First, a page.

Amazon’s new $49 Fire tablet was officially released on September 30th. I’ve been giving it a workout the past couple of days to see how well it performs.
Amazon clearly had to cut some corners to get the price down to $50, but the fact of the matter is it’s a pretty decent tablet for the price. Other than the low resolution (171 ppi) screen there’s not really much to complain about.
So far the $49 Fire tablet has been running fast and smooth. The quad-core processor doesn’t get bogged down when multitasking.
The touchscreen responsiveness is good. The build quality is solid, though with a cheap plasticky feel to the back panel.
The new Fire OS 5 is a nice change. It’s based on Android 5.0 Lollipop, but it’s a closed off version with Amazon’s custom UI.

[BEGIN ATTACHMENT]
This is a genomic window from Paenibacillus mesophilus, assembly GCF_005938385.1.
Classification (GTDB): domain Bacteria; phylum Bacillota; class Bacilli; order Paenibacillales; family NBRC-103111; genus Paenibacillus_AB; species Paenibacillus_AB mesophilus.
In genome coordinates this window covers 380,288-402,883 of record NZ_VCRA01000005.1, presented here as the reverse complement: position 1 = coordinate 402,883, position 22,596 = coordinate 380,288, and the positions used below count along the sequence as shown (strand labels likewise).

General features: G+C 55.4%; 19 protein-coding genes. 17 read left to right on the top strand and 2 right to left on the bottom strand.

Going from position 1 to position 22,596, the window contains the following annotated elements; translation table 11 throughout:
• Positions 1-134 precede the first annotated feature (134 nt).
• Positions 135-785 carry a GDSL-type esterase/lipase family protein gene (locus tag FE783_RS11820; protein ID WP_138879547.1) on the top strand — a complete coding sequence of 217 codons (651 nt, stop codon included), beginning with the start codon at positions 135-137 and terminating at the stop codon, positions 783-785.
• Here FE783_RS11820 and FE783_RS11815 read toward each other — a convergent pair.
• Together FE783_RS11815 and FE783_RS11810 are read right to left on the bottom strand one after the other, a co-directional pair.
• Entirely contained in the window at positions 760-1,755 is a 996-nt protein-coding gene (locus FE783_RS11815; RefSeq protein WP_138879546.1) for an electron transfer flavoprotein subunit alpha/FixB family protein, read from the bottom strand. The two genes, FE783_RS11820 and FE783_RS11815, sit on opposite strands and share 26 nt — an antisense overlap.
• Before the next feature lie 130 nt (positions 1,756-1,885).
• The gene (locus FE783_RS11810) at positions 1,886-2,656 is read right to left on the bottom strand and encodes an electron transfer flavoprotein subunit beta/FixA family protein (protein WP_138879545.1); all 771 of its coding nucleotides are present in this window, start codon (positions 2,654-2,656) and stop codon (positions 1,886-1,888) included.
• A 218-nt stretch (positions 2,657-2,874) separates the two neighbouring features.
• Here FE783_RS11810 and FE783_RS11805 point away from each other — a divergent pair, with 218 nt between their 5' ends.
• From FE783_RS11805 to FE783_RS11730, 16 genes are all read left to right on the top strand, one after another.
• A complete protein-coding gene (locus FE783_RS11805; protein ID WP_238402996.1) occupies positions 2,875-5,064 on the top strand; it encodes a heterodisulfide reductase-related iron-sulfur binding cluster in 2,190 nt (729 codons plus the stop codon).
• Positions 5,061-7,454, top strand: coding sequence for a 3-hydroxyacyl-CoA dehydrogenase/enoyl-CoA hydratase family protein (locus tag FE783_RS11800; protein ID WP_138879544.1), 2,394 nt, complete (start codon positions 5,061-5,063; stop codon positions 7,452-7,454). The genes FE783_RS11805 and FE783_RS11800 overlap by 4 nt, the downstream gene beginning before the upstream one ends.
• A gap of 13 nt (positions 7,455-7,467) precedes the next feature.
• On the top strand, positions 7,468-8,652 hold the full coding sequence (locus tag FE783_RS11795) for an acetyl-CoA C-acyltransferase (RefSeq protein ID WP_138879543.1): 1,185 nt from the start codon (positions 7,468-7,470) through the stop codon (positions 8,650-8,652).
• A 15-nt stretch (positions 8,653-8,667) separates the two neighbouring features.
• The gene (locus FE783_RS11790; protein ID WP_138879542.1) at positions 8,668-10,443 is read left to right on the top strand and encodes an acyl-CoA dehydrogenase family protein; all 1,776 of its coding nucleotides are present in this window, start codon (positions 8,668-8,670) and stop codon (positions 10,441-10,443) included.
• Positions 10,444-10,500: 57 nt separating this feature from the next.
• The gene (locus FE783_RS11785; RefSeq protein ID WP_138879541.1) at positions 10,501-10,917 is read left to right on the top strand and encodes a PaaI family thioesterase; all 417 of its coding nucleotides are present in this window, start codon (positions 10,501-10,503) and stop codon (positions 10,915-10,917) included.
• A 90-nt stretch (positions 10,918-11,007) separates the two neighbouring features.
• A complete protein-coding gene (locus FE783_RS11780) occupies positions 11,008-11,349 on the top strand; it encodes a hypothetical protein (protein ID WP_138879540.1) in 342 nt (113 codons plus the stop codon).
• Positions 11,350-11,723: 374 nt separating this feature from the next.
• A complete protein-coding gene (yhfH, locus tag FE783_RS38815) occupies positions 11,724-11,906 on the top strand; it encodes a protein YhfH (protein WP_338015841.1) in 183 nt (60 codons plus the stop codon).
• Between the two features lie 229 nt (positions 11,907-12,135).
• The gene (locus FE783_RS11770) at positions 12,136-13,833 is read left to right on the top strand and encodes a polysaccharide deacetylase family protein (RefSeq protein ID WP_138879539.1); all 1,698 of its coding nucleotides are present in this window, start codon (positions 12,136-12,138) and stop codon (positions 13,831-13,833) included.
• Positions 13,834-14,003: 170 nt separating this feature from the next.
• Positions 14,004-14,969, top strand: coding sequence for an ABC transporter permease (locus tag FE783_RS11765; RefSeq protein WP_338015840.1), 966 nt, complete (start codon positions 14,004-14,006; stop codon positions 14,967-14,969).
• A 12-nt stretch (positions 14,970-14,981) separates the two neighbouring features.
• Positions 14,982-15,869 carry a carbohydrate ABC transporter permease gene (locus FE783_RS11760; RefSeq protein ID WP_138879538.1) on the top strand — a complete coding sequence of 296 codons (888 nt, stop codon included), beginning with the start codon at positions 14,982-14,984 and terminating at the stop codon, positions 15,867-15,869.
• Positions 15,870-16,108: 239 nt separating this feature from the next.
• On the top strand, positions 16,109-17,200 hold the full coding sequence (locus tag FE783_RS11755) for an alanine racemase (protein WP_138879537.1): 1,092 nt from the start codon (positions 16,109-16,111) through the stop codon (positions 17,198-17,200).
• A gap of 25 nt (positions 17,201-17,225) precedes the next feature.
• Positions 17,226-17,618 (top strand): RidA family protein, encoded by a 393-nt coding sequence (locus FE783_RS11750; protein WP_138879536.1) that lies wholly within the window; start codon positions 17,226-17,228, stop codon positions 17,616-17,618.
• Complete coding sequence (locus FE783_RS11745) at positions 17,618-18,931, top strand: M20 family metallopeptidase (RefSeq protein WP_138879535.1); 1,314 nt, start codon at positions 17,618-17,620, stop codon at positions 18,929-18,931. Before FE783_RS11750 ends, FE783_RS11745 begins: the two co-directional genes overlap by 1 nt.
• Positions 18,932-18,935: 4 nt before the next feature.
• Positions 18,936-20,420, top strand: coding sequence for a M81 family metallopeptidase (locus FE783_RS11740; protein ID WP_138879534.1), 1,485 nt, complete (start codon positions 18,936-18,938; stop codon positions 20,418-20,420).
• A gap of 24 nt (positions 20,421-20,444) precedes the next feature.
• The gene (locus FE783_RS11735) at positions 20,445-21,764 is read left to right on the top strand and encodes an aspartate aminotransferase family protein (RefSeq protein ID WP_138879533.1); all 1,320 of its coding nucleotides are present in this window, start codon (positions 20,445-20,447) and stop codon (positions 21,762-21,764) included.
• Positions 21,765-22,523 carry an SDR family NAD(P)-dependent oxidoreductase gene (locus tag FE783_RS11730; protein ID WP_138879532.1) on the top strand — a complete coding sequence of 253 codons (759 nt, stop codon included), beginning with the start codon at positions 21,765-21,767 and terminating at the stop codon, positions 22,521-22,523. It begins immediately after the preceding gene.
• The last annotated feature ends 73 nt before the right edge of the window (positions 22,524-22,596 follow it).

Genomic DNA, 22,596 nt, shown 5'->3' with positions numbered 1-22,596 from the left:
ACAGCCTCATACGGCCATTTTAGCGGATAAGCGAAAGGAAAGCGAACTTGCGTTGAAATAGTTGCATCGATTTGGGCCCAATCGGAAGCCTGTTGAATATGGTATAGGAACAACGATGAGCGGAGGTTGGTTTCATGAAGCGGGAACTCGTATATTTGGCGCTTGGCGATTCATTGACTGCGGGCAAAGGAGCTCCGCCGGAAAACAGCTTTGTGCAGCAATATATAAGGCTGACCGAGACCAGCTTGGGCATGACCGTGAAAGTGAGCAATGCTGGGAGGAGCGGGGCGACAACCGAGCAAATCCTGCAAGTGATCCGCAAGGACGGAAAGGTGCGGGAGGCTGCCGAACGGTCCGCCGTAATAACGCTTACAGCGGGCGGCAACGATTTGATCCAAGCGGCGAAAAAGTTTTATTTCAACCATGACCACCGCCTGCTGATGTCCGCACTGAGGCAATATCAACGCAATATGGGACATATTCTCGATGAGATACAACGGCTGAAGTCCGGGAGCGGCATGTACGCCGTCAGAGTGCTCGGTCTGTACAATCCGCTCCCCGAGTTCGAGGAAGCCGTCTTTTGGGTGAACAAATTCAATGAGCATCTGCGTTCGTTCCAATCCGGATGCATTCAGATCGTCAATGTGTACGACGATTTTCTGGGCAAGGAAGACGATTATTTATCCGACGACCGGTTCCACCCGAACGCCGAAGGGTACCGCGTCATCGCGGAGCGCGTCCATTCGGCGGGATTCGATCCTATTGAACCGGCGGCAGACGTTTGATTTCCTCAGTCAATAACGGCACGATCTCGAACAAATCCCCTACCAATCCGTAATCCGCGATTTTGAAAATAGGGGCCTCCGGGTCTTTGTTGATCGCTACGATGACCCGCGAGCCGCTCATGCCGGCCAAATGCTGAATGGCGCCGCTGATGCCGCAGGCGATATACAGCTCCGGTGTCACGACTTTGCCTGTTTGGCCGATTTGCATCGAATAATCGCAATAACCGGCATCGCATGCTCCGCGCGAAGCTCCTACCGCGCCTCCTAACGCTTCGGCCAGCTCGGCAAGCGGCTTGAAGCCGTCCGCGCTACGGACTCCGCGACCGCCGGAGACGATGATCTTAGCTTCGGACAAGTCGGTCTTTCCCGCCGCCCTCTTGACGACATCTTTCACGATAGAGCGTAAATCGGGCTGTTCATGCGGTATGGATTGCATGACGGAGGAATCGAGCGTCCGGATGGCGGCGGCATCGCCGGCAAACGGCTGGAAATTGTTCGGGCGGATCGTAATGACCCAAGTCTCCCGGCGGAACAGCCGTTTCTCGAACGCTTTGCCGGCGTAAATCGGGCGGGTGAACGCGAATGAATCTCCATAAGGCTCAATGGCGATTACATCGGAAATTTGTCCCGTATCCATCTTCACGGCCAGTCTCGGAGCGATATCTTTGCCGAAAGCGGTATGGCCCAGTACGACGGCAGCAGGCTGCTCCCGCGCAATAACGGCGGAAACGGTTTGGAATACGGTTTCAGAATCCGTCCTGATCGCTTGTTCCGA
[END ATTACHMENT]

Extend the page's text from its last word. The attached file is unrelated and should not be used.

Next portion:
Amazon has finally ditched the homescreen carousel and soulless black background from previous Fire tablets. For the first time ever you can now set wallpapers, even custom wallpapers. There are some new accessibility features as well with Fire OS 5.
The tablet has a new OS and a new $49 price, but at the core it’s still the same exact Fire tablet as previous generations, with the same features and the close tie-in with all of Amazon’s services and products.
The biggest change is the addition of a microSD card slot on this year’s line of Fire tablets—a surprising twist that few expected to happen. Even the $49 Fire has a microSD card slot, and it supports cards up to 128GB (good thing too because it only has 5GB available).
I’ll post an in-depth written review of the $50 Fire tablet after using it more. Here’s a video review showing the device in action.
P.S. I’ll be posting a review of the Fire HD 8 as well. It’s a lot nicer than I thought it would be—it’s super thin and light and has a nice premium quality feel to it.